Republican candidates for Congress appeared at a forum in Caldwell sponsored by the Idaho-Press Tribune Wednesday. Although each of the five candidates (Skip Brandt, Keith Johnson, Bill Sali, Norm Semanko, Shela Sorensen and Robert Vasquez) tried to separate him/herself from the pack, there was little to distinguish one from the other when it comes to blind ignorance about the issues.
For example, all five spoke with a common voice concerning global warming. Human-caused pollution has nothing to do with it.
“The science is anything but certain on this,” Semanko said.
“The science is mixed,” claimed Johnson. “A single volcano could change things.”
Sali said “The jury’s still out on this.”
Brandt said, “mother nature will just cycle.”
Sorensen said we should be “cognzant of our environment,” but Kyoto was not fair to the United States.
Vasquez said perhaps summer is global warming and winter is global cooling. “I’m worried,” he said, tongue in cheek.
How about heath care? What solutions do the Republican candidates have for a broken system where nearly 46 million Americans lack health insurance, and millions more struggle to pay premiums that are growing five times faster than wages?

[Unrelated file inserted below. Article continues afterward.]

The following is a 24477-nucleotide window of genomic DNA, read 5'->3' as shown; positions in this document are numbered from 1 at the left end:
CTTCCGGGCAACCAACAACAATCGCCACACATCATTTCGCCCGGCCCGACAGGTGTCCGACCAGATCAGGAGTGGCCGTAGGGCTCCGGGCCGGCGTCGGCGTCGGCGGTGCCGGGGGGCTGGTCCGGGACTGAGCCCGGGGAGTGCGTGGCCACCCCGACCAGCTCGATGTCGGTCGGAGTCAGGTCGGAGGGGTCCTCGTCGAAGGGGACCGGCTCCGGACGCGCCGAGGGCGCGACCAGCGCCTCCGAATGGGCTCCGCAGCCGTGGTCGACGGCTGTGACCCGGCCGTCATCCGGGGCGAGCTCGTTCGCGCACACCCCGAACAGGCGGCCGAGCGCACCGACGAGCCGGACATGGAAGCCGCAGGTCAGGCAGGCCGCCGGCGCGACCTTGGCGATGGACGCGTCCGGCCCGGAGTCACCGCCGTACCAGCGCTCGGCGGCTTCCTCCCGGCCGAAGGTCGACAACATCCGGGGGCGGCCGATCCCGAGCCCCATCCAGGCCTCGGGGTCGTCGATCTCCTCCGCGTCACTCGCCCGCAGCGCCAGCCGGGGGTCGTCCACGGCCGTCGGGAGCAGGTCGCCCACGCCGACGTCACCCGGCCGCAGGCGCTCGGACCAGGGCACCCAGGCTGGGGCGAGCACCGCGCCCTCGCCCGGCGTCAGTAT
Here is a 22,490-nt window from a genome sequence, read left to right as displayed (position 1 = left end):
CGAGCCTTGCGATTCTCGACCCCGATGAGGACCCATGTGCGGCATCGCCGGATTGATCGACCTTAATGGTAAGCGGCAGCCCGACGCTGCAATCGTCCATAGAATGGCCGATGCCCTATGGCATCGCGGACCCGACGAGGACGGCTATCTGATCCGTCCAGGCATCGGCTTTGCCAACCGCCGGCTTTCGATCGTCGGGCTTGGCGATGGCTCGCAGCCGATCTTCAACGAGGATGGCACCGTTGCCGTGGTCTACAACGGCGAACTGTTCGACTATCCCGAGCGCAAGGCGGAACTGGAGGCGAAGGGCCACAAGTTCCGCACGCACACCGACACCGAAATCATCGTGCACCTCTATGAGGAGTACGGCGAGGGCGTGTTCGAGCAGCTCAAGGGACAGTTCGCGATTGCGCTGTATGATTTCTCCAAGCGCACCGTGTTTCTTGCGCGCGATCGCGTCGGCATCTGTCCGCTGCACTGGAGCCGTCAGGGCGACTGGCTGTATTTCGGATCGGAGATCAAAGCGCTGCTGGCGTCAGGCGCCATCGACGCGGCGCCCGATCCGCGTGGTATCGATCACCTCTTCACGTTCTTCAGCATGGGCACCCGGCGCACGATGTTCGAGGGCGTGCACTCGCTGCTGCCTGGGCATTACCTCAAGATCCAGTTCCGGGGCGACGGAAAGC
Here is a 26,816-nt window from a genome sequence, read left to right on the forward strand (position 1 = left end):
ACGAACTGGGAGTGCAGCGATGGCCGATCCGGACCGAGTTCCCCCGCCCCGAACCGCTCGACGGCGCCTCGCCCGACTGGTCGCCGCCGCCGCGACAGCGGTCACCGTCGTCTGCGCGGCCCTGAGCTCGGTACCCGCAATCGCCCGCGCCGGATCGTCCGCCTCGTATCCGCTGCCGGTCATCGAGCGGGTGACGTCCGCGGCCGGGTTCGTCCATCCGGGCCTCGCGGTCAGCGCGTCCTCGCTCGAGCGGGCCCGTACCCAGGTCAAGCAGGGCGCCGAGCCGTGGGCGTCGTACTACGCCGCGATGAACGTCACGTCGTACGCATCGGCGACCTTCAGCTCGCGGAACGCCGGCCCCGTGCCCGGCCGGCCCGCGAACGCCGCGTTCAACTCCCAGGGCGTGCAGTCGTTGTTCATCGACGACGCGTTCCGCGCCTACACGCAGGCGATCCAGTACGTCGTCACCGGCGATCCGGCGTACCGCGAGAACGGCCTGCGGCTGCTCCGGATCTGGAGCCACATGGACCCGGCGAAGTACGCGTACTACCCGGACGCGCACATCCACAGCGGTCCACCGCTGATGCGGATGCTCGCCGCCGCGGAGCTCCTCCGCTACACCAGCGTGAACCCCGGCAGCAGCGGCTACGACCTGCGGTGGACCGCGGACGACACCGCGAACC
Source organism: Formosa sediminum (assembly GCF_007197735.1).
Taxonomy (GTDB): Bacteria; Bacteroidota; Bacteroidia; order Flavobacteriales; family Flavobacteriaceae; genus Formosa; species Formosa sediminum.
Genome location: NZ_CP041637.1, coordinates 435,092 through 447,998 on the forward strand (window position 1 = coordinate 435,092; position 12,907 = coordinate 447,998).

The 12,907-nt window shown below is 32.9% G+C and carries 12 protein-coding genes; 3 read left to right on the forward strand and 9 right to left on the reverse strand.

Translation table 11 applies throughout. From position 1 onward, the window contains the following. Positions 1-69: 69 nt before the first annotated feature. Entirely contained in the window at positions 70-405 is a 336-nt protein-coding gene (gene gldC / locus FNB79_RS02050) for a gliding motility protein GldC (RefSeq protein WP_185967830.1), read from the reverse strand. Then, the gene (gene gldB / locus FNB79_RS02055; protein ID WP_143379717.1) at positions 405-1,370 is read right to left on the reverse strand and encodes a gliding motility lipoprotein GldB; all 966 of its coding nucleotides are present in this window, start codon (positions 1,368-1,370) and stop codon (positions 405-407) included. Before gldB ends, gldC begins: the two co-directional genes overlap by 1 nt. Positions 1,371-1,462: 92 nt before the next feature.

Sali said, “The government should get out of the business of health care.”
Johnson said, “Government should emphasize personal choice and responsibility in people’s health.”
Brandt said, “Individuals should be responsible for their own health.”
Vasquez said he had been a longtime user of the heath care system and there are problems. “Yes, we need to review that,” he said.
Did any of the candidates have a solution besides “individual responsibility?” Well, Semanko, who had obviously not read this current research, advocated tort reform. Sorensen, a nurse practitioner, prefers “health savings accounts.”
The only issue where the five seemed to disagree was immigration. But the disagreement was really over whether Vasquez “owns” the issue just because he was among the first to fight “illegal” immigration. When it comes to workable solutions to difficult problems, the Republican party is bankrupt. The Idaho Republican five prove that point with depressing unanimity.